As always, NATIONAL’s team of Public Affairs and Government relations experts is ready to help you navigate the new and exciting world of Canada’s minority government. We will also be highlighting reaction from opposition parties over the coming days.
The full new cabinet is as follows:
|Prime Minister||Justin Trudeau||QC|
|Deputy Prime Minister and Minister of Intergovernmental Affairs||Chrystia Freeland||ON|
|Minister of Finance||Bill Morneau||ON|
|Minister of Innovation, Science and Industry||Navdeep Bains||ON|
|President of the Treasury Board||Jean-Yves Duclos||QC|
|Minister of Foreign Affairs||François-Philippe Champagne||QC|
|Minister of National Defence||Harjit Sajjan||BC|
|Minister of Public Safety and Emergency Preparedness||Bill Blair||ON|
|Minister of Justice and Attorney General||David Lametti||QC|
|Minister of Public Service and Procurement||Anita Anand||ON|
|Minister of Families, Children, and Social Development||Ahmed Hussen||ON|
|Minister of National Revenue||Diane Lebouthillier||QC|
|Minister of Natural Resources||Seamus O’Regan||NL|
|Minister of Environment and Climate Change||Jonathan Wilkinson||BC|
|Minister of Transport||Marc Garneau||QC|
|Minister of Immigration, Refugees and Citizenship||Marco E. L. Mendicino||ON|
|Minister of Labour||Filomena Tassi||ON|
|Minister of Canadian Heritage||Steven Guilbeault||QC|
|Minister of International Development||Karina Gould||ON|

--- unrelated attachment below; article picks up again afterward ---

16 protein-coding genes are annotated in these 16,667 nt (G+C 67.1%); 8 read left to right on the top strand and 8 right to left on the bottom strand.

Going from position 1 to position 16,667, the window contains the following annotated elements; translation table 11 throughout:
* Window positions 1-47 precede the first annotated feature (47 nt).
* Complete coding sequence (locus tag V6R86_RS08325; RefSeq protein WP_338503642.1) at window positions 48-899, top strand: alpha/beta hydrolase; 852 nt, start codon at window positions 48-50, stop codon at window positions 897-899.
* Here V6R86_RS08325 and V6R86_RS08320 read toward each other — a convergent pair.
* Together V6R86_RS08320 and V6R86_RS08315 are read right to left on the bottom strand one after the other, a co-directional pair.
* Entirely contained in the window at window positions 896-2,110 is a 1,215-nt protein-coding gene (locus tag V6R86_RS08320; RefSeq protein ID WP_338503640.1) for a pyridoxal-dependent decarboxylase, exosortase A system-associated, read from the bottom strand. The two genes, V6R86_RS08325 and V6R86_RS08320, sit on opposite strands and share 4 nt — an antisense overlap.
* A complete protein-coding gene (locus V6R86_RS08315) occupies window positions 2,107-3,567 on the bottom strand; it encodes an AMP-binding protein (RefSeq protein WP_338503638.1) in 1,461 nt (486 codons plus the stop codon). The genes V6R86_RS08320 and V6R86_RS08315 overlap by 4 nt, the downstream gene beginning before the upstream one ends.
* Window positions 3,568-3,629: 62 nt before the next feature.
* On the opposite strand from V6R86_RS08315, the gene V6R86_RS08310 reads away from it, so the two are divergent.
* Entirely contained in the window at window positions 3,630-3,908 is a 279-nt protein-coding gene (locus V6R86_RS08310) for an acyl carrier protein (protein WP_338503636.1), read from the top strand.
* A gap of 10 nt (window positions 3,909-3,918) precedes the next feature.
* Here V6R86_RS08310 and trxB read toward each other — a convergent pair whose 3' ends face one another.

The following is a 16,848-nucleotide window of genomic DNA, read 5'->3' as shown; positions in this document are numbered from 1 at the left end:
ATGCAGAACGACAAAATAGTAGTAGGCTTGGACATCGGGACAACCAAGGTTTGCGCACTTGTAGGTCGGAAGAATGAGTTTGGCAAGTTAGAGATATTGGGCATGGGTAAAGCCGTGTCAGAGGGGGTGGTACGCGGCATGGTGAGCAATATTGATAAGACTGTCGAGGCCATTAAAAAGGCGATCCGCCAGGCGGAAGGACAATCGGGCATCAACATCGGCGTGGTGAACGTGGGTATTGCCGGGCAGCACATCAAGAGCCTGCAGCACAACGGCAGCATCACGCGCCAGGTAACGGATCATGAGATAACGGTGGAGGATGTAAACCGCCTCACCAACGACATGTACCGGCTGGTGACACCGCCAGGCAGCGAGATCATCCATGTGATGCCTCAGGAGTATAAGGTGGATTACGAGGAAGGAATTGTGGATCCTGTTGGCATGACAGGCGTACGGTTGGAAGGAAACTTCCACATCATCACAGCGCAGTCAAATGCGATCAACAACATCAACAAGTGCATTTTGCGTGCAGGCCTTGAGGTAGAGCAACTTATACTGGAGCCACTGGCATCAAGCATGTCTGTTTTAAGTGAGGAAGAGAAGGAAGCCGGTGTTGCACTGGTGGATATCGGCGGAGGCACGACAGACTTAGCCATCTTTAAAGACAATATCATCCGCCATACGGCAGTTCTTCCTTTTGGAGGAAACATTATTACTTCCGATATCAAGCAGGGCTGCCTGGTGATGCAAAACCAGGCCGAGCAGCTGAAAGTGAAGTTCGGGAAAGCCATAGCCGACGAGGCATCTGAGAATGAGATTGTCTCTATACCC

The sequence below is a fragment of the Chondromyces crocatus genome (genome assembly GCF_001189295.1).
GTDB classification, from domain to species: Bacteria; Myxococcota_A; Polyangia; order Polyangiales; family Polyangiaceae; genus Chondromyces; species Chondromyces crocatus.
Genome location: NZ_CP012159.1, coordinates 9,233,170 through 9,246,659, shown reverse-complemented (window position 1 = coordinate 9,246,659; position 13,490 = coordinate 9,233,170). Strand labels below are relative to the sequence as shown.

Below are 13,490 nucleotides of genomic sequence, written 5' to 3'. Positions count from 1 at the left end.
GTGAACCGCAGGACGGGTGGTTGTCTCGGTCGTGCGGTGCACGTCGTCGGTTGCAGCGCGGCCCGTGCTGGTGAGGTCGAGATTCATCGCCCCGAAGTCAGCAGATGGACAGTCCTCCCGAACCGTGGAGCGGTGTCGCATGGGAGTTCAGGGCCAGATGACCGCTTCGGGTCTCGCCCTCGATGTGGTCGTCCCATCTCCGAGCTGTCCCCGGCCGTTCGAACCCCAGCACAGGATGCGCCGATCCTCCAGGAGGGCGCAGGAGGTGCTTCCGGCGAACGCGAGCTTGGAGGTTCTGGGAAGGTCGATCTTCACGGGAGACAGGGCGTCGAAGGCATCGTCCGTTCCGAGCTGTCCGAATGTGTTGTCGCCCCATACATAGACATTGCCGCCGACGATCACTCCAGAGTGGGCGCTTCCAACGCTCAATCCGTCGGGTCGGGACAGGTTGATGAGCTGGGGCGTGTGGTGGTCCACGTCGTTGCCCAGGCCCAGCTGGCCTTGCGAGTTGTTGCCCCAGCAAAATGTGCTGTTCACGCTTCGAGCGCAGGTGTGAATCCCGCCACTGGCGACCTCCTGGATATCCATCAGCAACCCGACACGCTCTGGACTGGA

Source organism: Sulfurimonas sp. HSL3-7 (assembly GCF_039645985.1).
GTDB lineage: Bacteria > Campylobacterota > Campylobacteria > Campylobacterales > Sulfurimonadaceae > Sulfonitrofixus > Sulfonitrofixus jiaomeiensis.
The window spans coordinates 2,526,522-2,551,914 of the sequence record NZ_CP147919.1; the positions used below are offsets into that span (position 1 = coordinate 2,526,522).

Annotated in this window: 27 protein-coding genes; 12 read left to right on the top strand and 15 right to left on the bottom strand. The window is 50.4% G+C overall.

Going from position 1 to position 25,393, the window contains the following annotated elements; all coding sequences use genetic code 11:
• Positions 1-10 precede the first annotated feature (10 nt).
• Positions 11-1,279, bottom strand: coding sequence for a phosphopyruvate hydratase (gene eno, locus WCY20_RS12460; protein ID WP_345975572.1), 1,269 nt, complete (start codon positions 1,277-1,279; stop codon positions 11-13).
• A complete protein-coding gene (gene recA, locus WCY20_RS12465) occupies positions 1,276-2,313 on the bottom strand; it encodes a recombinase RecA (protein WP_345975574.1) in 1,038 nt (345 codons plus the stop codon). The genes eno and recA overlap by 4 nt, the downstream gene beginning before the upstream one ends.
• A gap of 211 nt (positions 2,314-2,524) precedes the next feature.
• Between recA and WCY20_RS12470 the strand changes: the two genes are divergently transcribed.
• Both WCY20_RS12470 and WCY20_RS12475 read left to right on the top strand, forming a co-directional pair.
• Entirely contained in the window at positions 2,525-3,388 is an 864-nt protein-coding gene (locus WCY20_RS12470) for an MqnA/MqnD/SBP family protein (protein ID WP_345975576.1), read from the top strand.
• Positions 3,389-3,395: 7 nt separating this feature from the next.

|Minister for Women and Gender Equality and Rural Economic Development||Maryam Monsef||ON|
|Minister of Infrastructure and Communities||Catherine McKenna||ON|
|Minister of Digital Government||Joyce Murray||BC|
|Minister of Employment, Workforce Development, and Disability Inclusion||Carla Qualtrough||BC|
|Minister of Economic Development and Official Languages||Melanie Joly||QC|
|Minister of Seniors||Deb Schulte||ON|
|President of the Queen’s Privy Council of Canada||Dominic LeBlanc||NB|
|Minister of Agriculture and Agri-Food||Marie-Claude Bibeau||QC|
|Minister of Fisheries, Oceans and the Canadian Coast Guard||Bernadette Jordan||NS|
|Minister of Small Business and Export Promotion and International Trade||Mary Ng||ON|
|Minister of Health||Patty Hajdu||ON|
|Chief Government Whip||Mark Holland||ON|
|Minister of Diversity, Inclusion and Youth||Bardish Chagger||ON|
|Government House Leader||Pablo Rodriguez||QC|
|Minister of Indigenous Services||Marc Miller||QC|
|Minister of Crown-Indigenous Relations||Carolyn Bennett||ON|
|Minister of Northern Affairs||Dan Vandal||MB|
|Minister of the Middle Class Prosperity and Associate Minister of Finance||Mona Fortier||ON|
|Minister of Veterans Affairs and Associate Minister of National Defence||Lawrence MacAulay||PEI|
——— Tiéoulé Traoré is a former Director, Government Relations at NATIONAL Public Relations